thirteen subordinate ones; the one declares what are federal purposes, delegates federal powers, restricts states, and prohibits state laws, by its single sovereign power; and as to its own will and pleasure shall seem fit. The lines of separation between the states are effaced; the people of all are “compounded into one mass, having such supreme power as they may choose to assume; leaving the states and people in their distinct capacities, only that portion of sovereignty which remained in them, after the paramount power had taken to itself all it wanted; and had denied to the governments of the state the exercise of such powers, as the government of the Union could not use; annulling or restraining them, according to the supreme law, which was competent to effect whatever it ordained.
If such was the power which created the constitution, then our federal system is like the solar; one sun, with as many planets as there are “the several states, which may be included within this Union:” with both systems alike created and put in motion, by an invisible, incomprehensible, but almighty power, behind and beyond them both, which can regulate and control the movements of all, at its sovereign will.
Such a political creation may be a sublime conception; present “ the august spectacle of an assemblage of a whole people, by their representatives in convention;" “ conscious of the plenitude of their own proper sovereignty, declaring with becoming dignity, We, the people of the United States, do ordain and establish this constitution for the United States of America.” Vide 12 Wh. 354; 2 Dall. 471.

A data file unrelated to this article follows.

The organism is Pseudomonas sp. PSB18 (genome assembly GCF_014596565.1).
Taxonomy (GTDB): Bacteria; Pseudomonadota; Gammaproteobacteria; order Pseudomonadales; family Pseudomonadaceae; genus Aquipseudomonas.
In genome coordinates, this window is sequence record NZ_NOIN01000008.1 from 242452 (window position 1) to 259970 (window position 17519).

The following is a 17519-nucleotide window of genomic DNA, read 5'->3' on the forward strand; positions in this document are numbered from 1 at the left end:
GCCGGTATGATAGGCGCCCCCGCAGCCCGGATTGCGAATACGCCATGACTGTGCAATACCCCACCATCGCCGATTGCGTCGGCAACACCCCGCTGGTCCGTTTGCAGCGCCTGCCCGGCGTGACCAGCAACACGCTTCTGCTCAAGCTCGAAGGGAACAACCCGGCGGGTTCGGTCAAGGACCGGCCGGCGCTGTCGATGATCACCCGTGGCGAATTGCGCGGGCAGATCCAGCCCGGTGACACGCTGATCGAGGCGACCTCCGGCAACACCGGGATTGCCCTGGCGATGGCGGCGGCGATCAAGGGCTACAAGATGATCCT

There is no American, who, in looking to the blessings which the establishment of the constitution has diffused over the whole Union, can repress those feelings, which, like an inspiration, carry the mind beyond the regions of fact, to those of fancy and imagination; and no man more than the first, and the late Chief Justice of this Court, would give way to the effusions of their patriotism, when contemplating the glorious results of the happy consummation of a revolution, in which one had devoted his time and labours to his country, and the other pledged his life for her defence. Yet, when we descend from fancy to fact, look to the convention, in which the people did assemble, how they acted, what they did, the work which came finished and perfect from their hands, and the scenes of action; there is indeed a moral grandeur and sublimity in the whole, which impresses itself on the mind with irresistible force.
Cool reflection, however, corrects the impressions of enthusiasm, reason and judgment concurring with more exciting impulses, convince us; that though the occasion and the act were of imposing grandeur and dignity,august in contemplation, and sublime in its beneficent results; yet, like the constitution, and its best expositor, that these impressions are stamped on the mind, by the simplicity, rather than the splendour of exhibition.